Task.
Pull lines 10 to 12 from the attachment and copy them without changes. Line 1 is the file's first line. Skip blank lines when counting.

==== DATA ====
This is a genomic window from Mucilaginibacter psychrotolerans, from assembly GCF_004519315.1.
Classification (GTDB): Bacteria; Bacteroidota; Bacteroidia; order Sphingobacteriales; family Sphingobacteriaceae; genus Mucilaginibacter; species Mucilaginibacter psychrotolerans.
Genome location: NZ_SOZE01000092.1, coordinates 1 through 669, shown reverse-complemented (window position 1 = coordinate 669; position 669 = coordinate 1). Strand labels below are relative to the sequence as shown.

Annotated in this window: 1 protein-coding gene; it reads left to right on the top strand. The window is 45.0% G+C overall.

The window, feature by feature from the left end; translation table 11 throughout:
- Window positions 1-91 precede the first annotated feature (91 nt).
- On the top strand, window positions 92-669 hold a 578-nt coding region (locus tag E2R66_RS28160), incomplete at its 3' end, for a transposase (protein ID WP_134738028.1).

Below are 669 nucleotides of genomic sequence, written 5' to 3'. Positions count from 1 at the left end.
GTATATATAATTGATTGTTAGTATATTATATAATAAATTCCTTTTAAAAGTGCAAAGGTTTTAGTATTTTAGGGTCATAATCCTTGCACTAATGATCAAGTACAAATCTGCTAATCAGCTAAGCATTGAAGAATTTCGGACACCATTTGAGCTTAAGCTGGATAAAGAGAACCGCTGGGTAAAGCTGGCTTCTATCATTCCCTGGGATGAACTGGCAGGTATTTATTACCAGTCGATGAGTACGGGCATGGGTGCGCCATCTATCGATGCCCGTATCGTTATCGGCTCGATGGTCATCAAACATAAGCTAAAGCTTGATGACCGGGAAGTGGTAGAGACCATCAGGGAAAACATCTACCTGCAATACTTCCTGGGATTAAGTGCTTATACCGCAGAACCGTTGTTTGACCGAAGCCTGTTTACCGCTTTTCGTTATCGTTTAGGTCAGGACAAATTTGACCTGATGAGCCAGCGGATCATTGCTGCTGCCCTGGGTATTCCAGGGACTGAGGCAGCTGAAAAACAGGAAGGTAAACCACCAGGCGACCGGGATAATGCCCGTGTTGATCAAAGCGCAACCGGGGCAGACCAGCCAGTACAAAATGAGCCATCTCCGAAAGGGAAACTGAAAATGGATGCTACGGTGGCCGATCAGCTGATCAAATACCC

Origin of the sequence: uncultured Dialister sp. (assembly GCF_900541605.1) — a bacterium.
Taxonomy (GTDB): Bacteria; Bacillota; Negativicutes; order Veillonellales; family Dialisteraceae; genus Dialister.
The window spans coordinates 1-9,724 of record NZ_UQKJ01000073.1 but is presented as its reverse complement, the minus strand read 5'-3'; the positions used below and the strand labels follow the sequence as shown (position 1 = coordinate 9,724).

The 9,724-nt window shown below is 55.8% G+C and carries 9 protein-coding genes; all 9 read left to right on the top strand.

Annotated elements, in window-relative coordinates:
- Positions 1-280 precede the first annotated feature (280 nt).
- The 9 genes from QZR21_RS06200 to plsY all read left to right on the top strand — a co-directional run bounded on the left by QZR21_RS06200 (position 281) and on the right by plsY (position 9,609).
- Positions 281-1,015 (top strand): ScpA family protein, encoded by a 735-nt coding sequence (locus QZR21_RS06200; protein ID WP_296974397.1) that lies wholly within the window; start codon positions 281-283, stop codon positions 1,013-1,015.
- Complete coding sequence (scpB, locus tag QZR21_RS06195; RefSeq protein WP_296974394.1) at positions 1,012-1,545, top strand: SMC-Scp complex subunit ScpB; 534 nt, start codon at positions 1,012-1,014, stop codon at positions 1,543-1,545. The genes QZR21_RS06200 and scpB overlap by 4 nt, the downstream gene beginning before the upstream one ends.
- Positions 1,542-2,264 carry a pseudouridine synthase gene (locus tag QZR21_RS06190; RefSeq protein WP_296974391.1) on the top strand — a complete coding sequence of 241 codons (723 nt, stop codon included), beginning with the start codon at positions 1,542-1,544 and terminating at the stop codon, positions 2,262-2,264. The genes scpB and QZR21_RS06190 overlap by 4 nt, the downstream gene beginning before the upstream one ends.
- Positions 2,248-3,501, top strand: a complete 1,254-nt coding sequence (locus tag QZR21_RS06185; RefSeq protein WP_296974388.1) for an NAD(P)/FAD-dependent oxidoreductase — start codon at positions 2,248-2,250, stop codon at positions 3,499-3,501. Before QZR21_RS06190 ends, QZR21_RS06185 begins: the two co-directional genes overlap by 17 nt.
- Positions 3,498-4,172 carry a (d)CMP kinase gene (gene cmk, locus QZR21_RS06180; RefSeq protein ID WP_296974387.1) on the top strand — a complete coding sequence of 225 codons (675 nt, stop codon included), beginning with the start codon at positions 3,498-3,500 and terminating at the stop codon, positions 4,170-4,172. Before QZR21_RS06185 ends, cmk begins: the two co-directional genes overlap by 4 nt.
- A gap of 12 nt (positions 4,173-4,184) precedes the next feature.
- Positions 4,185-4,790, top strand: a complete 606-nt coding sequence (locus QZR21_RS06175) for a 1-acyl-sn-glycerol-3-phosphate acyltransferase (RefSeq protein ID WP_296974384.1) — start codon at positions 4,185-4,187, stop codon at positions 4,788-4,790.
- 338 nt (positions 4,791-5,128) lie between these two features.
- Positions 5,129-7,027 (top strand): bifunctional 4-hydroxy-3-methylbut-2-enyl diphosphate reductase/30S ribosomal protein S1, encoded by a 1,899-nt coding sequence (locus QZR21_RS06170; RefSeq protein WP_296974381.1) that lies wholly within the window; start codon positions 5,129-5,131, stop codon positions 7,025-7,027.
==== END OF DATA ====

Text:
Origin of the sequence: uncultured Dialister sp. (assembly GCF_900541605.1) — a bacterium.
Taxonomy (GTDB): Bacteria; Bacillota; Negativicutes; order Veillonellales; family Dialisteraceae; genus Dialister.
The window spans coordinates 1-9,724 of record NZ_UQKJ01000073.1 but is presented as its reverse complement, the minus strand read 5'-3'; the positions used below and the strand labels follow the sequence as shown (position 1 = coordinate 9,724).